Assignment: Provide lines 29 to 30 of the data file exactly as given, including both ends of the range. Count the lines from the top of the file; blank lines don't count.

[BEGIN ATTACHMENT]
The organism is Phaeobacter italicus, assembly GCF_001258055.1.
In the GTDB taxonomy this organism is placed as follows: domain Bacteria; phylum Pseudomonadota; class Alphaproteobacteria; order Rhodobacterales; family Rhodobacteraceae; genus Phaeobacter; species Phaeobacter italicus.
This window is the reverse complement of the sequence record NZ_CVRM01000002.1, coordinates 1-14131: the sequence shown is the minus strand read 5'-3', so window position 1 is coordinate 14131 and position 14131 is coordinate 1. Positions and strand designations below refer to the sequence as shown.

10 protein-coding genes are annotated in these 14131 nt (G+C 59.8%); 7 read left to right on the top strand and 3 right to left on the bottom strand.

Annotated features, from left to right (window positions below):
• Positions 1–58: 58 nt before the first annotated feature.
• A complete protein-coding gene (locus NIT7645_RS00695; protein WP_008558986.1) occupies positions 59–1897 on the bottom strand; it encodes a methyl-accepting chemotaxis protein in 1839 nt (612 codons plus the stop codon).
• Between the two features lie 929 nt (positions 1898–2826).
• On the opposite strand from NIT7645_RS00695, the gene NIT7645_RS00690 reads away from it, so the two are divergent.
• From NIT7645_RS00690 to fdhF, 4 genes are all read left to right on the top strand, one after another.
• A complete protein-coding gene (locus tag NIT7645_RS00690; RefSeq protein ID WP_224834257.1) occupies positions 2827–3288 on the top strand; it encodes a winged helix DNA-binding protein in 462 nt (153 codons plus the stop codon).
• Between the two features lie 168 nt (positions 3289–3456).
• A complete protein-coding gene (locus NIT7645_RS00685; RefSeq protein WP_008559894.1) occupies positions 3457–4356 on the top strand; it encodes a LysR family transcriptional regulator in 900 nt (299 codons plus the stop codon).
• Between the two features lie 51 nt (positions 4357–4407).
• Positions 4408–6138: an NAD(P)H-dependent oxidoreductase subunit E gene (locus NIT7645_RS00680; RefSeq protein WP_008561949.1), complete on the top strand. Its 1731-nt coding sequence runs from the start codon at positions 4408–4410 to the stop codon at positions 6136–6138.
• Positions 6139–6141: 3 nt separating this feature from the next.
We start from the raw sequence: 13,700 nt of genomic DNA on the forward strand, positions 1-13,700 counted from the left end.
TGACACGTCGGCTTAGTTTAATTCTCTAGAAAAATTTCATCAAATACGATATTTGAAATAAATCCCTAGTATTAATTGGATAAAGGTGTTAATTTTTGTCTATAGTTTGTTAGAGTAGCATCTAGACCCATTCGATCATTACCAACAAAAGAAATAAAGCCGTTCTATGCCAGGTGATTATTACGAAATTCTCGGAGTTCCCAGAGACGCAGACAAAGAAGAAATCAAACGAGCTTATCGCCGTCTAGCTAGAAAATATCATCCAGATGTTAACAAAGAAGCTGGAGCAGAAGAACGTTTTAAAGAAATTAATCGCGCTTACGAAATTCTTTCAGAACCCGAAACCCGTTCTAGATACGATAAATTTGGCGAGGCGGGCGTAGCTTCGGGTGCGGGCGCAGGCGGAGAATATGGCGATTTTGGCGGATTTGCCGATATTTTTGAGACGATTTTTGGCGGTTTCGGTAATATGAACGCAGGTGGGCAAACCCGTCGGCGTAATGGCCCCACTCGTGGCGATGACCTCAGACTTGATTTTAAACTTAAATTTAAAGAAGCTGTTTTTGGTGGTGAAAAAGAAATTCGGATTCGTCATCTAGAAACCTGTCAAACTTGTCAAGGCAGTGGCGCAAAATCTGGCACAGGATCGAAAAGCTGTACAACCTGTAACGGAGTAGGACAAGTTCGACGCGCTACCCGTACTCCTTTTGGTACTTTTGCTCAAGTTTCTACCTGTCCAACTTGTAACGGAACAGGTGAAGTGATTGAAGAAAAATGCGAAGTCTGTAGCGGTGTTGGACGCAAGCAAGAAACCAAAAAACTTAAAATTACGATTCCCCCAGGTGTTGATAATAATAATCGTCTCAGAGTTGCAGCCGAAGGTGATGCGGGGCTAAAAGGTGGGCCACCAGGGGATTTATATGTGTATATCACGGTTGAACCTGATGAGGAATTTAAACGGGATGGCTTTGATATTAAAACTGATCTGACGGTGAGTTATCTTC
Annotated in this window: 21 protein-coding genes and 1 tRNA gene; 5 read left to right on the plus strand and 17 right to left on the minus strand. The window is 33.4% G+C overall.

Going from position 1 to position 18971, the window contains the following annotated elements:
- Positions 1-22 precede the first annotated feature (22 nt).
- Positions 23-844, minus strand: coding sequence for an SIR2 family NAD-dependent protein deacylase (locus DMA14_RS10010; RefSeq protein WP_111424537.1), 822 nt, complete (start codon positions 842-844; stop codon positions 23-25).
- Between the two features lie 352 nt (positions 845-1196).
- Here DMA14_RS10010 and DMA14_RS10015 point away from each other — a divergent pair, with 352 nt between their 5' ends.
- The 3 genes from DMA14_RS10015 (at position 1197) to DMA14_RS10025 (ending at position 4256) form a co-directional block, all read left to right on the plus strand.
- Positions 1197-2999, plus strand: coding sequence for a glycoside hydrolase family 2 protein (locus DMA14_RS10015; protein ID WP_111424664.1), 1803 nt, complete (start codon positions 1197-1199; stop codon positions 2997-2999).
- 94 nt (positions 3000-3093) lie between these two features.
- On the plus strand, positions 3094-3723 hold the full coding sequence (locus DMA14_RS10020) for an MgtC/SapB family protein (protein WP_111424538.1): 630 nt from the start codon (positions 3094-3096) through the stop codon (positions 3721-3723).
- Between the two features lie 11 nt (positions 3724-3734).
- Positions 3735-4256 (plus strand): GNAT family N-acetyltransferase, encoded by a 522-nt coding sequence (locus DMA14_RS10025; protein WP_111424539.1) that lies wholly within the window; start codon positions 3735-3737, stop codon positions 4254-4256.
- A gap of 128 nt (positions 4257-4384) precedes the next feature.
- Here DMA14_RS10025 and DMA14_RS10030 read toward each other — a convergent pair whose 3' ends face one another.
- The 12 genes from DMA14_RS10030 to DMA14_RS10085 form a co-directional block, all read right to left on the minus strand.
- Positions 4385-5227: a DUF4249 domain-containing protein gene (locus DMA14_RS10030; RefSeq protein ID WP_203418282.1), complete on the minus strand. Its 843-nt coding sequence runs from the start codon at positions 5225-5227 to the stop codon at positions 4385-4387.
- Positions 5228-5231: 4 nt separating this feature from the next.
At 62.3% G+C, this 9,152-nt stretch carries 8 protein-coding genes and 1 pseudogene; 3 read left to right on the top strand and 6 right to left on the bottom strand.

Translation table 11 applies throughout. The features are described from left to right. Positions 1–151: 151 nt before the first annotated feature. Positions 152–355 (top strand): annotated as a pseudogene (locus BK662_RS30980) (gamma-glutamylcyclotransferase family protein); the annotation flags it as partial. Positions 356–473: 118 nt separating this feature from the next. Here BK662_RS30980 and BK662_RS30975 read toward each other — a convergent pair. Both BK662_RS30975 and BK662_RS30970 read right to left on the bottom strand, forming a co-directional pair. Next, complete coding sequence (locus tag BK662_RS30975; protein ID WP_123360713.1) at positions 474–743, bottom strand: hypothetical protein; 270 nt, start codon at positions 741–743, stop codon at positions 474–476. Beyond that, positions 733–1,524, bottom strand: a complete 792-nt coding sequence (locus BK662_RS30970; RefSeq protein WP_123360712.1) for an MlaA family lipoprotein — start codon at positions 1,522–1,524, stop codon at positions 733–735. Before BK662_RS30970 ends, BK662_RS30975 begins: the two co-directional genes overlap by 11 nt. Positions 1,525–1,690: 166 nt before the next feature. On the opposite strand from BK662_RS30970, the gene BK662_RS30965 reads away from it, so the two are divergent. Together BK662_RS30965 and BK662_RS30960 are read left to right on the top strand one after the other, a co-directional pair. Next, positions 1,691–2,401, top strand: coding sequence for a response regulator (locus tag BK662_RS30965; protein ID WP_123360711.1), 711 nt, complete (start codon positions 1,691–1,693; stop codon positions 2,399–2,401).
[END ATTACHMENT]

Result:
- Between the two features lie 11 nt (positions 3724-3734).
- Positions 3735-4256 (plus strand): GNAT family N-acetyltransferase, encoded by a 522-nt coding sequence (locus DMA14_RS10025; protein WP_111424539.1) that lies wholly within the window; start codon positions 3735-3737, stop codon positions 4254-4256.